Getting a new car means absorbing a lot of information when it comes to the warranty and what it will (and will not) cover. If you have a Honda vehicle and are wondering if the warranty covers the tires, we can help you. We researched this popular make of car to get you the information you need.
Honda does not offer a warranty on the tires as part of the vehicle warranty. The tire manufacturer will cover the tires under their own factory warranty from defects.
Most Honda dealerships have their own additional coverage that can be purchased as an option to cover certain tire damage.
We'll take a look at the coverage available from the tire manufacturer for these tires. If you wonder what else isn't covered under the Honda warranty or if you need a new tire if your current one has a nail in it, we can help you there. Read on to see what our research has uncovered.
Just how are tires covered when you buy a new vehicle?
How tires are covered can be a little confusing. Our aim in this part of the post is to explain just who is responsible for what when it comes to your tires.
What the tire warranty covers
As we mentioned earlier in this post, the tire manufacturer has its own warranty on your new vehicle's tires. There will be a pamphlet outlining this coverage given to you when you buy your new Honda.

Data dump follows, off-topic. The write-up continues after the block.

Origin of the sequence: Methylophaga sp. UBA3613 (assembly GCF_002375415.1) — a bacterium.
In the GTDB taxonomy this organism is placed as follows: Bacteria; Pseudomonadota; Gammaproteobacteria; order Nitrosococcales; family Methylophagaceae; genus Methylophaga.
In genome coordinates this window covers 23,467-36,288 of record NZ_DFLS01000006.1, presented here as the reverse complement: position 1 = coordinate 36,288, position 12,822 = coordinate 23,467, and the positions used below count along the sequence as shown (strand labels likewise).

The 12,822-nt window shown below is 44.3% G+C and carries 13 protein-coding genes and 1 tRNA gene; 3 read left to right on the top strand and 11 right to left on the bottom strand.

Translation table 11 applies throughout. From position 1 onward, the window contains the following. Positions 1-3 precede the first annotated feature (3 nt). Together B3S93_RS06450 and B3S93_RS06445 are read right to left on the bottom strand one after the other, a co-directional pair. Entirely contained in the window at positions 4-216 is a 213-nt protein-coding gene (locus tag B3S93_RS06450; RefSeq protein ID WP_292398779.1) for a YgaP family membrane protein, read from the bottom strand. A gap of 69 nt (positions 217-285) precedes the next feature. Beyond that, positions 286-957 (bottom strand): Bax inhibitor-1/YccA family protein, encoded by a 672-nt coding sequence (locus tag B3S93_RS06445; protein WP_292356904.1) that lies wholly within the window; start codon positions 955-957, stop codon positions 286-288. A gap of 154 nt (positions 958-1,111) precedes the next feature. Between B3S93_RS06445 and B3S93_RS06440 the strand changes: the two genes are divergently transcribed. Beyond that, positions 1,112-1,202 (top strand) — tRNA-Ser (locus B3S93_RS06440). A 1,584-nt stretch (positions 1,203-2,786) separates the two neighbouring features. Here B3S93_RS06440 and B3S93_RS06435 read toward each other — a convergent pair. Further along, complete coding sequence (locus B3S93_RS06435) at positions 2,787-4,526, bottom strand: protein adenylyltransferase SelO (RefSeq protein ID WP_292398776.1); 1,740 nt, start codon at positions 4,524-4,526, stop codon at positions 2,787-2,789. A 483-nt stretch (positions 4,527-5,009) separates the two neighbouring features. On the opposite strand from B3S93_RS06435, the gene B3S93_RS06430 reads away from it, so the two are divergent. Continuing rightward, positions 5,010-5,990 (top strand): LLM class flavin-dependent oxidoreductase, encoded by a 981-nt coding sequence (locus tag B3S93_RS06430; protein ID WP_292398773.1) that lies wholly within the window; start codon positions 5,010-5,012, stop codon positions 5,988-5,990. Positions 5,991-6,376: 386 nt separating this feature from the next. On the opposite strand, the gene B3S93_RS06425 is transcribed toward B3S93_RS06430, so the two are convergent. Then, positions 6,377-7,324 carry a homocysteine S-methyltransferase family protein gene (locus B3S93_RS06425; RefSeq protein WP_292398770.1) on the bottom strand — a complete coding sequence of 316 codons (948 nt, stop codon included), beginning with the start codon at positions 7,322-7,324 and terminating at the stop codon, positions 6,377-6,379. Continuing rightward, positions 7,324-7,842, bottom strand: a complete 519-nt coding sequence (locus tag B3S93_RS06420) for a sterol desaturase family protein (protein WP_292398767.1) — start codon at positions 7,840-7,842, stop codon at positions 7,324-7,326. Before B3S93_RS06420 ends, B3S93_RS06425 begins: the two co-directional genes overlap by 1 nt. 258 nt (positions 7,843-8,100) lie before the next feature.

This warranty covers manufacturers' defects that occur before a certain mileage is reached. If your tires have worn through their tread before the warrantied mileage amount, they will also be covered.
Any defects to your tires should be reported to the tire manufacturer. Honda will not be able to help you with the tire manufacturer's warranty.
What tire warranties will not cover
What if you run over a nail, have pothole damage your tire, or have another sort of road hazard render your tire useless? Unfortunately, the warranty from the tire manufacturer will not cover anything of this nature.
The tire manufacturer's warranty will cover the manufacturer's defects only. Any damage to your tires from outside forces, whether natural or man-made, will be on you to cover out of pocket.
There is an option available for a nominal fee that can get your tires replaced or fixed, however.
How the tire protection plan from Honda works